Hampi Art Labs: A new residency and cultural hub amidst Karnataka's iron-rich terrain

Residency director Meera Curam says, “We are hoping to make this a space where critical conversations about contemporary art can happen.
Hampi Art Labs: A new residency and cultural hub amidst Karnataka's iron-rich terrain

It’s the colour of burnt orange all around. It is a hue that is unmissable when you are in Toranagallu in Bellary, Karnataka, thanks to the iron-rich land. The newly inaugurated Hampi Art Labs (HAL) near the UNESCO World Heritage Site of Hampi boasts the same colour palette. The expansive nine-acre space by the JSW Foundation is spearheaded by founder Sangita Jindal and her daughter Tarini Jindal Handa, the creative director. The concept is to primarily work as a residency. There are five large studios that will host as many artists every quarter, selected from an open call.

Residency director Meera Curam says, “We are hoping to make this a space where critical conversations about contemporary art can happen. This is where artists can come and work without any expectation. Sometimes you may not have anything at the end of three months but just a very strong concept and multiple prototypes or ideas which you may not have the time to develop here but can take back with you. We want the artists to go off the beaten paths.”

Inspired by the surrounding landscape, much of the building structure mimics the organic shapes and fluid forms carved by the Tungabhadra River that flows through the region. “As the founder of Echo, one of India’s first collected design galleries, I wanted to bring in what we try to achieve there with design, craft and art making. We adopt and create new lenses and unique languages to revisit Indian craft heritage through contemporary design. In the same way, I have tried to make the overall philosophy of HAL to be experimental, inclusive, and fluid in design and in vision,” says Sangita Jindal.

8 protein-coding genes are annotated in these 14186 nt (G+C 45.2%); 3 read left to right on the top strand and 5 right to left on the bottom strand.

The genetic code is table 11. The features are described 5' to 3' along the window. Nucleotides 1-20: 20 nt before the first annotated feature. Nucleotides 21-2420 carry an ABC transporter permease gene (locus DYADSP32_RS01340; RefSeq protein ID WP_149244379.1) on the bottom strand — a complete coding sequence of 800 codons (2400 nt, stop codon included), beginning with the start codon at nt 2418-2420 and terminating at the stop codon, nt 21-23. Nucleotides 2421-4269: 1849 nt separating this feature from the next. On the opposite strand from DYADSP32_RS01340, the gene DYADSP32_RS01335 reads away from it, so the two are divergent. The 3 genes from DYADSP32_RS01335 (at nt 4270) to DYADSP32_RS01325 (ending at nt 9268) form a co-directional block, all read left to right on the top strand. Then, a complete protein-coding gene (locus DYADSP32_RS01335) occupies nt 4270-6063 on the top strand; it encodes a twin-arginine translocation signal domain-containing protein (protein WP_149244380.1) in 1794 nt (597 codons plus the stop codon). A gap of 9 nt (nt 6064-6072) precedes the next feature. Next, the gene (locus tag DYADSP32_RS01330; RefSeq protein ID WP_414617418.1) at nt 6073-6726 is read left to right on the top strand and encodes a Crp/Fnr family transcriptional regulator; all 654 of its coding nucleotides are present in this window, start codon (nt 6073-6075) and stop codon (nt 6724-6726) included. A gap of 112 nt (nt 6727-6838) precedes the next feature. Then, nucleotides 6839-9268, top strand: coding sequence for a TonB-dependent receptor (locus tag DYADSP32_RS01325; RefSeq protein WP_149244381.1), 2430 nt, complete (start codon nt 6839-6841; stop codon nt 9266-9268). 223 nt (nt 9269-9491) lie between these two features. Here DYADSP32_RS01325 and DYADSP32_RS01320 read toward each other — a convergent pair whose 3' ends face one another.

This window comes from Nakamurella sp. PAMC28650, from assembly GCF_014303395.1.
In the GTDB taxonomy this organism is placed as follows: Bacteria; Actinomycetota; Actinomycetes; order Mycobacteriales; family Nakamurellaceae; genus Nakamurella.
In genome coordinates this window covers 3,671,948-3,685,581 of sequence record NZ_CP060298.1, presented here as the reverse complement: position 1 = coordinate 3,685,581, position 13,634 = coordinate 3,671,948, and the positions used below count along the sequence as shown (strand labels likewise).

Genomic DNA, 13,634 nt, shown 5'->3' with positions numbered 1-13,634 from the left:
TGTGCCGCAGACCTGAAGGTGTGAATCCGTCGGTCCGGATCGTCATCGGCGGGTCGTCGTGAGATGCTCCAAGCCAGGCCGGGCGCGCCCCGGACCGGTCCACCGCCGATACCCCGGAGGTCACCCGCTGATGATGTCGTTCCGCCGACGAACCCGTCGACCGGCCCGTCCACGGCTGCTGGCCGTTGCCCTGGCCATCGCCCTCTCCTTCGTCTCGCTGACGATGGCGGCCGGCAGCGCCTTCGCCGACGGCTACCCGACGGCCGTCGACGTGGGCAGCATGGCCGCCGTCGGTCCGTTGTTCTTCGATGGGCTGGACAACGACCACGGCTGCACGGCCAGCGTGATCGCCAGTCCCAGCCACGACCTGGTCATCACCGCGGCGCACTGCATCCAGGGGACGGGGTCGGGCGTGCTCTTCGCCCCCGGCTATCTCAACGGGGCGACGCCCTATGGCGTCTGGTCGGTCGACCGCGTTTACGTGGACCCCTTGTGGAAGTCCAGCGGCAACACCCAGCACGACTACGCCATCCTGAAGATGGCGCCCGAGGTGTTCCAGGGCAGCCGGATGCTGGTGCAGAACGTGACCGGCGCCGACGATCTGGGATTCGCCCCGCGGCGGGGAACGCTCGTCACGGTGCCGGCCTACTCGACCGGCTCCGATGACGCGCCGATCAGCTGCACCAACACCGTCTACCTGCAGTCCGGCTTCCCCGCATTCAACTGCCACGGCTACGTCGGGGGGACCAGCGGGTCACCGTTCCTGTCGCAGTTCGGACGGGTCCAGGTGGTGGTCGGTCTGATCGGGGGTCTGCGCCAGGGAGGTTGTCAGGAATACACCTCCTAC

The space has been designed by Mumbai-based Sameep Padora from studio sP+a. Tarini Jindal Handa was also involved in the design conversation. The project itself has been in conception for over four years.

“We wanted to do something to give back to the world of art and culture,” says Handa. The site location incidentally was completely barren and did not have any vegetation, or features.

“We were looking at a reference point to develop the project from and being in the proximity of the incredible ruins of Hampi, its boulders and its riverine landscape was the starting point. The river in some sense became a metaphor for movement through our site and each of the buildings became the riverine landscape seen here,” says Padora.

HAL serves as a space for large-scale work and will be a production facility that the JSW Foundation will support. The inaugural exhibition—Right Foot First—on till May 31, showcases works from Sangita Jindal’s personal art collection and includes works of artists like Ai Weiwei, BV Doshi, Dayanita Singh, Tushar Joag and Zarina Hashmi, among others. HAL is a space that comes with a charm like no other as it makes art accessible, inclusive, and open for more people to enjoy and interpret in their own unique way.

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